100th anniversary of the very first recorded jazz by the Original Dixieland Jazz Band (ODJB) on Feb. 26, 1917

2017 is the 100 year anniversary of the 1st recorded jazz records on many labels including Victor, Columbia and Aeolian Vocalion Records. Original DixieLand Jazz BandDixieland Jass Band One-Step” also known as “Dixie Jass Band One-Step” and “Original Dixieland One-Step” is a 1917 jazz composition by the Original Dixieland Jass Band released as an instrumental as a Victor 78. The song is a jazz milestone as the first commercially released “jass” or jazz song.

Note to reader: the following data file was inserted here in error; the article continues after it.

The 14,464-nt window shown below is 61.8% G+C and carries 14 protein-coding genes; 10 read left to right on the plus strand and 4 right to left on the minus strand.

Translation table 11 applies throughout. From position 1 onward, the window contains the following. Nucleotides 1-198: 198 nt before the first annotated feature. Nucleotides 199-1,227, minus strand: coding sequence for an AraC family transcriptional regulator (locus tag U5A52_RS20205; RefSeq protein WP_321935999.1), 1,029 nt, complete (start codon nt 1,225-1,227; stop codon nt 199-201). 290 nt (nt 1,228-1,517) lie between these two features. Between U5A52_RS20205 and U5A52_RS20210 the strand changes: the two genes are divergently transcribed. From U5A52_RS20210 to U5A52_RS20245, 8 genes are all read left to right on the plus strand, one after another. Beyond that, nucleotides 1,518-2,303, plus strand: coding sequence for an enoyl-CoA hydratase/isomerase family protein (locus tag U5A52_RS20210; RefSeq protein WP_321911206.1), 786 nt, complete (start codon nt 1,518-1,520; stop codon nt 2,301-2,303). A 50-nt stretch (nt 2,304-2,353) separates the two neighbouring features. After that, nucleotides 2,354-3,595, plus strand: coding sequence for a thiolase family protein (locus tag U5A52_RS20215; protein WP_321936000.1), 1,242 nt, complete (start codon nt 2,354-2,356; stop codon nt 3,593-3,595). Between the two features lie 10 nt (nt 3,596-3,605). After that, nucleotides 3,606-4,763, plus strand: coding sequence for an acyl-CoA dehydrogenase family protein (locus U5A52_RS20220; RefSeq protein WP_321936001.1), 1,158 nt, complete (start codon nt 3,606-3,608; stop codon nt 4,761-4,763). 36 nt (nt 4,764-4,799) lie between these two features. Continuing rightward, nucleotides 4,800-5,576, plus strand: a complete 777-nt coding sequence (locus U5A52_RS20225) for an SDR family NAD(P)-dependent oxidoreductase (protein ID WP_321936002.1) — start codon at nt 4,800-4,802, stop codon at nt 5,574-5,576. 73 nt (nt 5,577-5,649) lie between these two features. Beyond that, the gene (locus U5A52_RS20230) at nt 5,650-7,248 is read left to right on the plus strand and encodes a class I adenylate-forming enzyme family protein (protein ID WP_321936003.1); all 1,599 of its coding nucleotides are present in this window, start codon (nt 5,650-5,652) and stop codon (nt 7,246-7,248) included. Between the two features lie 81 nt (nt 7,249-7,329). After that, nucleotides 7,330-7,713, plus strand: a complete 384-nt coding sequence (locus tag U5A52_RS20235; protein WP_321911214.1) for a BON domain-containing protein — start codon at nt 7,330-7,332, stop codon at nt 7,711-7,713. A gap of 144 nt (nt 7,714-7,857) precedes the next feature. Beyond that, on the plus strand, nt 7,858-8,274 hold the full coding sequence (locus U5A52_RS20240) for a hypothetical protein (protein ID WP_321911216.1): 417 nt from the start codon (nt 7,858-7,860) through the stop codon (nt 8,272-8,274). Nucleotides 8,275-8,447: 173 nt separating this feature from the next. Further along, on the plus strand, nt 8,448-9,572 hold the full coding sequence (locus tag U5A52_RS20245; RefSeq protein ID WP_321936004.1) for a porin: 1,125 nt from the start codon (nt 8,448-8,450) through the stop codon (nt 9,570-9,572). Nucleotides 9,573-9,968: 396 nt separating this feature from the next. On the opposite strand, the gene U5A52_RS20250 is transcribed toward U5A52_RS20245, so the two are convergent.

The ODJB released the song as a Victor 78 in 1917 as 18255-A on the Victor Talking Machine Company of Camden, New Jersey. The B side was the landmark jazz song “Livery Stable Blues”. The personnel on the recording were Nick LaRocca, trumpet, Larry Shields, clarinet, Eddie Edwards, trombone, Henry Ragas, piano, and Tony Sbarbaro, drums. The ODJB initially auditioned for Columbia Records. A month after the audition, the band began recording for Victor. They made recordings on February 26, 1917. The first jazz record released was Victor 18255, which featured “Dixieland Jass Band One-Step” as the A side, “Composed and played by Original Dixieland ‘Jass’ Band”, backed by “Livery Stable Blues”. The “one-step” designation on one label was changed to “fox trot” on another label. The phrase “For Dancing” appeared to the right of the spindle hole on both sides of the disc. Following lawsuits, Victor changed the label of both sides of the release. The inclusion in “Dixieland Jass Band One-Step” of a strain from Joe Jordan’s 1909 “That Teasin’ Rag” resulted in a suit for copyright infringement. The earliest copies of the first ODJB disc do not cite Jordan’s rag but later copies noted “Introducing ‘That Teasin’ Rag'”. The title on side A of the disc was changed to “Dixie Jass Band One-Step.” Posters promoting the band’s live concerts in 1921 added that Victor 18255 featured the song “Ramblin’ Blues”–“Dixie Jass Band One-Step”. For the second pressing of side B, “Livery Stable Blues Composed and played by the Original Dixieland Jass Band” omitted the phrase “Composed and played by”. Max Hart, the manager of the ODJB, made an agreement with J. W. Stern in 1917 for the publication rights to “Dixieland Jass Band One- Step.” Nick LaRocca wrote to Eddie Edwards on November 8, 1929: “Ed, I want you to look up Max Hart and see if he will sign the Dixieland one step to one of us so we can get behind the publisher to settle up with us, on royalty due band. Suppose you go and see J. W. Stern or his successor and get the dope on same. Do not let him know what your motives are. I have in my possession the contract but that is made between Max Hart and J. W. Stern. Also, ask Mr. Hart for statements, if any, from Victor Co. This number promises to be a big hit but no one seems able to get orchestrations on same.” In 1936, the reformed ODJB recorded a new version of the song as “Original Dixieland One-Step” on October 9 in New York and released it as a 78 single on Victor as 25502 backed with “Barnyard Blues”, itself a version of “Livery Stable Blues”. source

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